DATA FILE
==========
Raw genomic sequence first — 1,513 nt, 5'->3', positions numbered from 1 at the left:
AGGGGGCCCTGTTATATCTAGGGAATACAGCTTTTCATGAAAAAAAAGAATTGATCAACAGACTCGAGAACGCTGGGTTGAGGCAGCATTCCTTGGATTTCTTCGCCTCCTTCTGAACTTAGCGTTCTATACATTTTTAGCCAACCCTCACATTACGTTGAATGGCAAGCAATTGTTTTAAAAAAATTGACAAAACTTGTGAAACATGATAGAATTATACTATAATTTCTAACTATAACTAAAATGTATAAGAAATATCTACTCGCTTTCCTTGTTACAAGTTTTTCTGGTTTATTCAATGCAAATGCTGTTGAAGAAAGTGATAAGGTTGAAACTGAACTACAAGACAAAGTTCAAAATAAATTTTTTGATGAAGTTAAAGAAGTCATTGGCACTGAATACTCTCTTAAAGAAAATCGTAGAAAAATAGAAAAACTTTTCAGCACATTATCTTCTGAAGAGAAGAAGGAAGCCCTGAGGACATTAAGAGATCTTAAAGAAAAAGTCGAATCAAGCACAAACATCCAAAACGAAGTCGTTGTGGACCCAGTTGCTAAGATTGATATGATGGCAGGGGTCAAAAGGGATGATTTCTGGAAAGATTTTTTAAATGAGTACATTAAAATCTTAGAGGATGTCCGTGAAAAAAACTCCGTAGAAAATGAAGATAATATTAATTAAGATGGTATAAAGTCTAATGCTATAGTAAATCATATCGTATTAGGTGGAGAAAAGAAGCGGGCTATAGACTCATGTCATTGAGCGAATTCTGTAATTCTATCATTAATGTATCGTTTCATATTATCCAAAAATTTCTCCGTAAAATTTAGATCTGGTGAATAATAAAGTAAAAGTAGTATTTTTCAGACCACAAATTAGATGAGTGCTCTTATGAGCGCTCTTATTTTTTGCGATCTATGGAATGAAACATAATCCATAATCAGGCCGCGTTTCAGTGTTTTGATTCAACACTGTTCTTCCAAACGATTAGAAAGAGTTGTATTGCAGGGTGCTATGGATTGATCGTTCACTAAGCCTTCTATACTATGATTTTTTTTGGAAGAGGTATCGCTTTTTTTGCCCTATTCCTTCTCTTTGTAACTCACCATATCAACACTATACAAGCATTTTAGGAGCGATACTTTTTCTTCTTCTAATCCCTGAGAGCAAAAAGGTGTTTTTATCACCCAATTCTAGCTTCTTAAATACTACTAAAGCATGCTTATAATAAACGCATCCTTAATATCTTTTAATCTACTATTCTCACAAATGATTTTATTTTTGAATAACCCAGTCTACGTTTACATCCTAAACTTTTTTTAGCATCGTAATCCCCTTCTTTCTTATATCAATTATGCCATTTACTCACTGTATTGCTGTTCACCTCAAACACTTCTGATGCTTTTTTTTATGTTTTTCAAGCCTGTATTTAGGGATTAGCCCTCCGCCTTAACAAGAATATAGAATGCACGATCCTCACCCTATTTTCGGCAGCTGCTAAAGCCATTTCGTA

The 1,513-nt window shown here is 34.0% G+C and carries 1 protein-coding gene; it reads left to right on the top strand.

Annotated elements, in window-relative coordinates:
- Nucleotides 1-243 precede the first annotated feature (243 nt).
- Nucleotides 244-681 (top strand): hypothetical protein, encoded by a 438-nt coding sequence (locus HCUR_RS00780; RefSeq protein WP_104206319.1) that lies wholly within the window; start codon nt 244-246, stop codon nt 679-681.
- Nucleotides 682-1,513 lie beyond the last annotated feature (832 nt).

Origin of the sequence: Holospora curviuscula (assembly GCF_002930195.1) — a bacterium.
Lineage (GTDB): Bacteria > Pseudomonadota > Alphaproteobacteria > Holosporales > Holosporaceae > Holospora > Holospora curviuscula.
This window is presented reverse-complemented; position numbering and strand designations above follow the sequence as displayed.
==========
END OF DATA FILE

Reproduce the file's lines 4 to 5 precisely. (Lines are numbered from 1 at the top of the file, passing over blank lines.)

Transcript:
Annotated elements, in window-relative coordinates:
- Nucleotides 1-243 precede the first annotated feature (243 nt).